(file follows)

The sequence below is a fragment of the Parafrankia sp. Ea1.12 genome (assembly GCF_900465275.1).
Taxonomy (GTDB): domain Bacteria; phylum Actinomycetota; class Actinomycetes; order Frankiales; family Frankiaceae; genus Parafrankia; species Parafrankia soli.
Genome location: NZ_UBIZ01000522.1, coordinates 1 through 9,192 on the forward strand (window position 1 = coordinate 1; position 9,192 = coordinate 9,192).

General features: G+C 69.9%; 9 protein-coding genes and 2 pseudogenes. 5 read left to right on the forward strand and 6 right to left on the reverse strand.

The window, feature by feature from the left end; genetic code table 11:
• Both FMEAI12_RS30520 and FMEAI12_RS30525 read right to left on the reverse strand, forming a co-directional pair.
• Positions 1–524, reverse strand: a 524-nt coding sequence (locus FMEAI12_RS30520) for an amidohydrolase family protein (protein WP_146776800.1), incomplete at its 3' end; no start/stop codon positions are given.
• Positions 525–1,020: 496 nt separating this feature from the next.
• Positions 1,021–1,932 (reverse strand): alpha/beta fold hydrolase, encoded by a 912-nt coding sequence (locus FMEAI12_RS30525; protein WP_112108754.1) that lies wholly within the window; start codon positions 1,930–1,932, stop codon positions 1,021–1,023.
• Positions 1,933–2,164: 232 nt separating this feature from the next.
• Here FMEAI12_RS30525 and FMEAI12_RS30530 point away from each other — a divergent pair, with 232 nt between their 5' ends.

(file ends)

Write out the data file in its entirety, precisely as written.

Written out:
The sequence below is a fragment of the Parafrankia sp. Ea1.12 genome (assembly GCF_900465275.1).
Taxonomy (GTDB): domain Bacteria; phylum Actinomycetota; class Actinomycetes; order Frankiales; family Frankiaceae; genus Parafrankia; species Parafrankia soli.
Genome location: NZ_UBIZ01000522.1, coordinates 1 through 9,192 on the forward strand (window position 1 = coordinate 1; position 9,192 = coordinate 9,192).

General features: G+C 69.9%; 9 protein-coding genes and 2 pseudogenes. 5 read left to right on the forward strand and 6 right to left on the reverse strand.

The window, feature by feature from the left end; genetic code table 11:
• Both FMEAI12_RS30520 and FMEAI12_RS30525 read right to left on the reverse strand, forming a co-directional pair.
• Positions 1–524, reverse strand: a 524-nt coding sequence (locus FMEAI12_RS30520) for an amidohydrolase family protein (protein WP_146776800.1), incomplete at its 3' end; no start/stop codon positions are given.
• Positions 525–1,020: 496 nt separating this feature from the next.
• Positions 1,021–1,932 (reverse strand): alpha/beta fold hydrolase, encoded by a 912-nt coding sequence (locus FMEAI12_RS30525; protein WP_112108754.1) that lies wholly within the window; start codon positions 1,930–1,932, stop codon positions 1,021–1,023.
• Positions 1,933–2,164: 232 nt separating this feature from the next.
• Here FMEAI12_RS30525 and FMEAI12_RS30530 point away from each other — a divergent pair, with 232 nt between their 5' ends.